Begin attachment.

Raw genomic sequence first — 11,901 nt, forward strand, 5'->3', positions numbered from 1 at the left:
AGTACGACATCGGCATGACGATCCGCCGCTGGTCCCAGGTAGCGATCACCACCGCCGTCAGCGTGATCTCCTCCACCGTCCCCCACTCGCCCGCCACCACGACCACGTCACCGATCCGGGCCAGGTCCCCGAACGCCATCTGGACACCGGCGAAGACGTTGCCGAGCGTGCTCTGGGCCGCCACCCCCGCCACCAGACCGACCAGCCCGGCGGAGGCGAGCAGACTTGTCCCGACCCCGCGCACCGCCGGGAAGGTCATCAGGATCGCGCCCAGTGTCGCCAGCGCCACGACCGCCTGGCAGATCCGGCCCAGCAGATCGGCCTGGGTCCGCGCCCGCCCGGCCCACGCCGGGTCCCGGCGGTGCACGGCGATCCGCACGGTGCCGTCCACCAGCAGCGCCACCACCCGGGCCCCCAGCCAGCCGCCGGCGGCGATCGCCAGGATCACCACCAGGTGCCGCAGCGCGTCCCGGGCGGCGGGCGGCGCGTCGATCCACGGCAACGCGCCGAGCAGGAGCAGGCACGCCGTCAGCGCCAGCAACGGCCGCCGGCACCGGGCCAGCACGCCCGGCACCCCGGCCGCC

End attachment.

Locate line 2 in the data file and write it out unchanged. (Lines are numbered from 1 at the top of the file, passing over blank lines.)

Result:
AGTACGACATCGGCATGACGATCCGCCGCTGGTCCCAGGTAGCGATCACCACCGCCGTCAGCGTGATCTCCTCCACCGTCCCCCACTCGCCCGCCACCACGACCACGTCACCGATCCGGGCCAGGTCCCCGAACGCCATCTGGACACCGGCGAAGACGTTGCCGAGCGTGCTCTGGGCCGCCACCCCCGCCACCAGACCGACCAGCCCGGCGGAGGCGAGCAGACTTGTCCCGACCCCGCGCACCGCCGGGAAGGTCATCAGGATCGCGCCCAGTGTCGCCAGCGCCACGACCGCCTGGCAGATCCGGCCCAGCAGATCGGCCTGGGTCCGCGCCCGCCCGGCCCACGCCGGGTCCCGGCGGTGCACGGCGATCCGCACGGTGCCGTCCACCAGCAGCGCCACCACCCGGGCCCCCAGCCAGCCGCCGGCGGCGATCGCCAGGATCACCACCAGGTGCCGCAGCGCGTCCCGGGCGGCGGGCGGCGCGTCGATCCACGGCAACGCGCCGAGCAGGAGCAGGCACGCCGTCAGCGCCAGCAACGGCCGCCGGCACCGGGCCAGCACGCCCGGCACCCCGGCCGCC